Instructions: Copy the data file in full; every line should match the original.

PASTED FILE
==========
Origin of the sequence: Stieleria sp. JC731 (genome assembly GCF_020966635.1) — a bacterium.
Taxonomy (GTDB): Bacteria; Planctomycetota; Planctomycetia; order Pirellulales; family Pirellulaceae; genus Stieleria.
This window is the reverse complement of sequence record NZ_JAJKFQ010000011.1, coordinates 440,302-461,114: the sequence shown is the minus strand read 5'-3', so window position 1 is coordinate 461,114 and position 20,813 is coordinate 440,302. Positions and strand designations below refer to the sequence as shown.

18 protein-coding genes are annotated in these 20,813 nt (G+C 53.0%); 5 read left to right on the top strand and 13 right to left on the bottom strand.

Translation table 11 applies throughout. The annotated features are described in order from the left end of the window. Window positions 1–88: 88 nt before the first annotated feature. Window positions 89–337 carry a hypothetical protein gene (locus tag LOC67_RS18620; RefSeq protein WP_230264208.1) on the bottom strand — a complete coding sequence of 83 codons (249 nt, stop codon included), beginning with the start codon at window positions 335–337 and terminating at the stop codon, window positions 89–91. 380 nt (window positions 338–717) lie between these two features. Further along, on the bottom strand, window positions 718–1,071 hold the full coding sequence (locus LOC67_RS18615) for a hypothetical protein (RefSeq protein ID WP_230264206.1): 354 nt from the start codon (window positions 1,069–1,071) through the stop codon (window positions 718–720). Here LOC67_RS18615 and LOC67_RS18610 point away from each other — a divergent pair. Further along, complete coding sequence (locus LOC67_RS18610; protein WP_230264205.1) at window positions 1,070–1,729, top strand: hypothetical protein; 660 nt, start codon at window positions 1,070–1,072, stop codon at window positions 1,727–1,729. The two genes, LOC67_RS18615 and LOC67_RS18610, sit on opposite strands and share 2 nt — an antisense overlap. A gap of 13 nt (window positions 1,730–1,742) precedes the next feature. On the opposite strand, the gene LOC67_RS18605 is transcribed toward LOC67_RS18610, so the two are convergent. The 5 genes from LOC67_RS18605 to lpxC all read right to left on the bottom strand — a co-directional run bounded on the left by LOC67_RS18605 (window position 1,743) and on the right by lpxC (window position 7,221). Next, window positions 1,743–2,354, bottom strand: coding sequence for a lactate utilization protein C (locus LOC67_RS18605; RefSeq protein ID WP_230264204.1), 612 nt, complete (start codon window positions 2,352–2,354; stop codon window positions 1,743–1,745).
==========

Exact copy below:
Origin of the sequence: Stieleria sp. JC731 (genome assembly GCF_020966635.1) — a bacterium.
Taxonomy (GTDB): Bacteria; Planctomycetota; Planctomycetia; order Pirellulales; family Pirellulaceae; genus Stieleria.
This window is the reverse complement of sequence record NZ_JAJKFQ010000011.1, coordinates 440,302-461,114: the sequence shown is the minus strand read 5'-3', so window position 1 is coordinate 461,114 and position 20,813 is coordinate 440,302. Positions and strand designations below refer to the sequence as shown.

18 protein-coding genes are annotated in these 20,813 nt (G+C 53.0%); 5 read left to right on the top strand and 13 right to left on the bottom strand.

Translation table 11 applies throughout. The annotated features are described in order from the left end of the window. Window positions 1–88: 88 nt before the first annotated feature. Window positions 89–337 carry a hypothetical protein gene (locus tag LOC67_RS18620; RefSeq protein WP_230264208.1) on the bottom strand — a complete coding sequence of 83 codons (249 nt, stop codon included), beginning with the start codon at window positions 335–337 and terminating at the stop codon, window positions 89–91. 380 nt (window positions 338–717) lie between these two features. Further along, on the bottom strand, window positions 718–1,071 hold the full coding sequence (locus LOC67_RS18615) for a hypothetical protein (RefSeq protein ID WP_230264206.1): 354 nt from the start codon (window positions 1,069–1,071) through the stop codon (window positions 718–720). Here LOC67_RS18615 and LOC67_RS18610 point away from each other — a divergent pair. Further along, complete coding sequence (locus LOC67_RS18610; protein WP_230264205.1) at window positions 1,070–1,729, top strand: hypothetical protein; 660 nt, start codon at window positions 1,070–1,072, stop codon at window positions 1,727–1,729. The two genes, LOC67_RS18615 and LOC67_RS18610, sit on opposite strands and share 2 nt — an antisense overlap. A gap of 13 nt (window positions 1,730–1,742) precedes the next feature. On the opposite strand, the gene LOC67_RS18605 is transcribed toward LOC67_RS18610, so the two are convergent. The 5 genes from LOC67_RS18605 to lpxC all read right to left on the bottom strand — a co-directional run bounded on the left by LOC67_RS18605 (window position 1,743) and on the right by lpxC (window position 7,221). Next, window positions 1,743–2,354, bottom strand: coding sequence for a lactate utilization protein C (locus LOC67_RS18605; RefSeq protein ID WP_230264204.1), 612 nt, complete (start codon window positions 2,352–2,354; stop codon window positions 1,743–1,745).